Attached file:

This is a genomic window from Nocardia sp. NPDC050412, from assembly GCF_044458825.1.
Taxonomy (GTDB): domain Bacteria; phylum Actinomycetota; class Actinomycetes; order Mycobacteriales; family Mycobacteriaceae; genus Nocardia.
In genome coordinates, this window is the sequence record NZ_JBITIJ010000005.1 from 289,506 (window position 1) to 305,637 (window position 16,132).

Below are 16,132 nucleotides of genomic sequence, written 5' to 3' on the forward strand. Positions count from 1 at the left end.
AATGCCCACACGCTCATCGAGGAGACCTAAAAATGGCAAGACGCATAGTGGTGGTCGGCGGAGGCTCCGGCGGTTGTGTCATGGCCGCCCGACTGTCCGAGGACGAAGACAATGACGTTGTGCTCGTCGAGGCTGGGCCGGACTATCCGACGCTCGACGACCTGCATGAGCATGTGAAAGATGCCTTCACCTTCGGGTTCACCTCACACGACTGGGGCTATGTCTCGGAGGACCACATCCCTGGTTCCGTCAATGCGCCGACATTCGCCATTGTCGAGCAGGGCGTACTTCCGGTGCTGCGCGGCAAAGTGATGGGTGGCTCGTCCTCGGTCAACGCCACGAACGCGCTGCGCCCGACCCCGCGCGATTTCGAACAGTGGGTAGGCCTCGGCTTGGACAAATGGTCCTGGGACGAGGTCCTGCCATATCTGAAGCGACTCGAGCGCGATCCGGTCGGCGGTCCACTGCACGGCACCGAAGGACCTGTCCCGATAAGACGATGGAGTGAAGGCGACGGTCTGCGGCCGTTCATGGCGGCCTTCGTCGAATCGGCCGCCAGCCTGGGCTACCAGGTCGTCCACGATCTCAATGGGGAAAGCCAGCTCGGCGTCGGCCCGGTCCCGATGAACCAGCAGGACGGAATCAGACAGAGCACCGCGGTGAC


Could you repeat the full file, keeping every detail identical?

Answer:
This is a genomic window from Nocardia sp. NPDC050412, from assembly GCF_044458825.1.
Taxonomy (GTDB): domain Bacteria; phylum Actinomycetota; class Actinomycetes; order Mycobacteriales; family Mycobacteriaceae; genus Nocardia.
In genome coordinates, this window is the sequence record NZ_JBITIJ010000005.1 from 289,506 (window position 1) to 305,637 (window position 16,132).

Below are 16,132 nucleotides of genomic sequence, written 5' to 3' on the forward strand. Positions count from 1 at the left end.
AATGCCCACACGCTCATCGAGGAGACCTAAAAATGGCAAGACGCATAGTGGTGGTCGGCGGAGGCTCCGGCGGTTGTGTCATGGCCGCCCGACTGTCCGAGGACGAAGACAATGACGTTGTGCTCGTCGAGGCTGGGCCGGACTATCCGACGCTCGACGACCTGCATGAGCATGTGAAAGATGCCTTCACCTTCGGGTTCACCTCACACGACTGGGGCTATGTCTCGGAGGACCACATCCCTGGTTCCGTCAATGCGCCGACATTCGCCATTGTCGAGCAGGGCGTACTTCCGGTGCTGCGCGGCAAAGTGATGGGTGGCTCGTCCTCGGTCAACGCCACGAACGCGCTGCGCCCGACCCCGCGCGATTTCGAACAGTGGGTAGGCCTCGGCTTGGACAAATGGTCCTGGGACGAGGTCCTGCCATATCTGAAGCGACTCGAGCGCGATCCGGTCGGCGGTCCACTGCACGGCACCGAAGGACCTGTCCCGATAAGACGATGGAGTGAAGGCGACGGTCTGCGGCCGTTCATGGCGGCCTTCGTCGAATCGGCCGCCAGCCTGGGCTACCAGGTCGTCCACGATCTCAATGGGGAAAGCCAGCTCGGCGTCGGCCCGGTCCCGATGAACCAGCAGGACGGAATCAGACAGAGCACCGCGGTGAC